Thursday, February 02, 2006

So, there is indeed a price to going global!

The IIMs' freedom to go global did not come free. Not surprisingly, they have been told "opportunities for students in the country need to be expanded by increasing intake, creating additional infrastructure and introducing new courses."

Okay, some face-saving stuff was needed for each side to step away from the confrontation that they set themselves up for. The government asked for increased intake, and the IIMs agreed. Great, right?

It sounded great to me too, until I read this bit at the end of the report:

or the next academic session, nearly two lakh students have appeared for the common admission test (CAT). Of these, only 1,200 will finally make it to the six IIMs. Mr Singh also asked the IIMs to set up new campuses and programmes in the country. Professor Apte said that IIM-B proposed to increase its intake from the current level of 250 students to 300 in ’07. Similarly, IIM-Calcutta’s Shekhar Chaudhuri said IIM-C proposes to increase intake from 270 to 300 .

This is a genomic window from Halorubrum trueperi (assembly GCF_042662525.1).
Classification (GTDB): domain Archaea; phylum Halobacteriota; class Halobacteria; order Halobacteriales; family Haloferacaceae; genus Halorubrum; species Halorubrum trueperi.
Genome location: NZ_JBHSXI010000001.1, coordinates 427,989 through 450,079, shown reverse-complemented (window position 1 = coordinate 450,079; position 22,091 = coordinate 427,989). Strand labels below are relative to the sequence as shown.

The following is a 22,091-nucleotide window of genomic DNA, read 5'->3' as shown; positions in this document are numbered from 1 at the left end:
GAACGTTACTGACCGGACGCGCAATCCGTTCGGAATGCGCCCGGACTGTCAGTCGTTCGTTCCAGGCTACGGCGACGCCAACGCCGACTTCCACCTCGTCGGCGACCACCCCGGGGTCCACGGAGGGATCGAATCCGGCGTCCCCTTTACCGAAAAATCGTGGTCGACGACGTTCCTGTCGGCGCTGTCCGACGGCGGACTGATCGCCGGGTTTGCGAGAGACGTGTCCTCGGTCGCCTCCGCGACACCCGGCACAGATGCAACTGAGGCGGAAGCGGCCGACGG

Just yesterday, I wrote about IIT-Kharagpur's plans for its intellectual property law program. Specifically, I said it was refreshing to see its creators think big, and talk about expanding the intake, within three years, to 800. My understanding is that, globally, the big guns in management (Harvard, Kellogg, Wharton) have huge graduating classes. Our own biggie in the private sector, the Indian School of Business, admitted 349 for its class of 2006 (according to this page). It has been in business for less than a decade! Business press keeps talking about its big plans to eventually go to some 700+ graduates every year.

Autonomy does have its price, but it's not too high!